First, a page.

The question raised in this article is whether the focus on “money”, as the key concept in the analysis of community or complementary currencies, is justified. The investigation shows that the economies which facilitate exchange with alternative currencies are also based on “capital.” In some cases, capital is created within a community or complementary currencies; in others, synergies exist between the alternative currencies and other ways of financing long-term assets like microfinancing schemes. In order to better understand the grey zones between these different spheres an all-encompassing use of the notion of “money” should be avoided.
To cite this article: Rolf E.F. Schroeder (2018) ‘Complementary Currencies and the Financing of Investments in Long-term Assets’ International Journal of Community Currency Research2018 Volume 22 (Winter) 4-14 <www.ijccr.net> ISSN 1325-9547. DOI: http://dx.doi.org/10.15133/j.ijccr.2018.002
Costs and cost coverage of complementary currencies has been neglected by researchers so far. This article provides an analysis of the different types of costs incurred and asks for appropriate means of financing such projects. External public and private sources are discussed in a critical manner. Self-financing appears to be a viable alternative; however, considering overall transaction costs, the burden to be carried by participants is considered to be a significant constraint with regard to this source. In the final part the question is discussed whether and how it can be possible to finance regional currencies that would have a significant economic impact. A scenario illustrates the potential of this feature with regard to the construction of new types of systems.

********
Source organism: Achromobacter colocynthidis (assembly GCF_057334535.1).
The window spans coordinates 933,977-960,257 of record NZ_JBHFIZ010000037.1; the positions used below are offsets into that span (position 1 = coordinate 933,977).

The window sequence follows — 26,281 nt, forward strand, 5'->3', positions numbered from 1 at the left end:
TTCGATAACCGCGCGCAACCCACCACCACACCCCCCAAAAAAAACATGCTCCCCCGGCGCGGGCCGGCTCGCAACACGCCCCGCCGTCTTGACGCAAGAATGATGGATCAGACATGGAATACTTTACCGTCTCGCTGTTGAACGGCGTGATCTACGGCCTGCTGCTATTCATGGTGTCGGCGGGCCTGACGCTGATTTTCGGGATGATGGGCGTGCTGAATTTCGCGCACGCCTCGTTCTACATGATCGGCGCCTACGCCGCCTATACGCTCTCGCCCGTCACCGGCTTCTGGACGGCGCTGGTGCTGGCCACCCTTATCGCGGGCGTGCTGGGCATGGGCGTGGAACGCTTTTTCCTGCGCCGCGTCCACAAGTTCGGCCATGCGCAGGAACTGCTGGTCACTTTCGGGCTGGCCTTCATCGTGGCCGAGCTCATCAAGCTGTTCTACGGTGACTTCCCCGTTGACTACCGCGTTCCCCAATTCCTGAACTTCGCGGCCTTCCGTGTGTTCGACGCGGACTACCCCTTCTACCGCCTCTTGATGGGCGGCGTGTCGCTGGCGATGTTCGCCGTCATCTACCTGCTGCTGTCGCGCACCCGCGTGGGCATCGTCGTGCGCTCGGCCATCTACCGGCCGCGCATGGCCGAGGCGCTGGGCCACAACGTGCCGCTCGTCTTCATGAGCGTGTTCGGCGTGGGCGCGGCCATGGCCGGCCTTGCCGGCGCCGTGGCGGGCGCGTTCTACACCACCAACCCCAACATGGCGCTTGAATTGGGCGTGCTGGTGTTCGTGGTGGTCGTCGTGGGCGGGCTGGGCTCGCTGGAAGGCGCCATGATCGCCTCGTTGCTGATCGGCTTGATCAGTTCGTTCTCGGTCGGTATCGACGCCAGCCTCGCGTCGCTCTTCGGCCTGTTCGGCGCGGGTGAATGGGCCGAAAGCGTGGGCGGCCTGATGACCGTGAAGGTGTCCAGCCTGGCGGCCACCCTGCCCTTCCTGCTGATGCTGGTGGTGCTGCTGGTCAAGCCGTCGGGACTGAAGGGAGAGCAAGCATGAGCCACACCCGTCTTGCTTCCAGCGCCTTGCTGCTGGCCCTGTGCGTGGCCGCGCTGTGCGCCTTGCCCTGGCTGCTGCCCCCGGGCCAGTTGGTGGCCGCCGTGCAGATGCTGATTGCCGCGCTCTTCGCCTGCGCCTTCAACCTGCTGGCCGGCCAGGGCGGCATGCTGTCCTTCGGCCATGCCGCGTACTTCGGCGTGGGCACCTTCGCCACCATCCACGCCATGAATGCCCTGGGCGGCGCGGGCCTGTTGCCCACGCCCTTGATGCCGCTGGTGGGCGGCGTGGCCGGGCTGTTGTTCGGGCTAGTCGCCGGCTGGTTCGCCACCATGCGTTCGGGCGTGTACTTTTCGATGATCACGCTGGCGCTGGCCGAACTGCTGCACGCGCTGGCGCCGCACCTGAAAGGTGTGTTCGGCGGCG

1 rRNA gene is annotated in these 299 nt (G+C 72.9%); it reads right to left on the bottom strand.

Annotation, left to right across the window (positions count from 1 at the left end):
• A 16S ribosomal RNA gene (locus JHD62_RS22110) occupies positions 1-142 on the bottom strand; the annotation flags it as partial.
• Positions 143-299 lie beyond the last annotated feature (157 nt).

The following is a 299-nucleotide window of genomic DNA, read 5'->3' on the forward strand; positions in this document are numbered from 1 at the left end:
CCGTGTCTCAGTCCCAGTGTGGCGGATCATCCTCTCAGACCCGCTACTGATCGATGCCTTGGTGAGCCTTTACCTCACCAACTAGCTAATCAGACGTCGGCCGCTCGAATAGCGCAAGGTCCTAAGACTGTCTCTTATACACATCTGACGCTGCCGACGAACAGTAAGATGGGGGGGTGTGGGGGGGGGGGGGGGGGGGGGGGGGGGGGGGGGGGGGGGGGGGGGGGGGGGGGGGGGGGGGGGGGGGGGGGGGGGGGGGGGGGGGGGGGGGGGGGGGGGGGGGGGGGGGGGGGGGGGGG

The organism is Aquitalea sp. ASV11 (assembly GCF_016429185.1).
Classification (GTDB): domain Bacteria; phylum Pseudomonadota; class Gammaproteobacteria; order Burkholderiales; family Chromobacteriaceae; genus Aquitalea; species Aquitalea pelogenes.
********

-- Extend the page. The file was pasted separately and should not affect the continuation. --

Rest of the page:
To cite this article: Schroeder, R. (2015) ‘The Financing of Complementary Currencies: Problems and Perspectives’ International Journal of Community Currency Research 19 (Summer) 106-113 <www.ijccr.net> ISSN 1325-9547 http://dx.doi.org/10.15133/j.ijccr.2015.011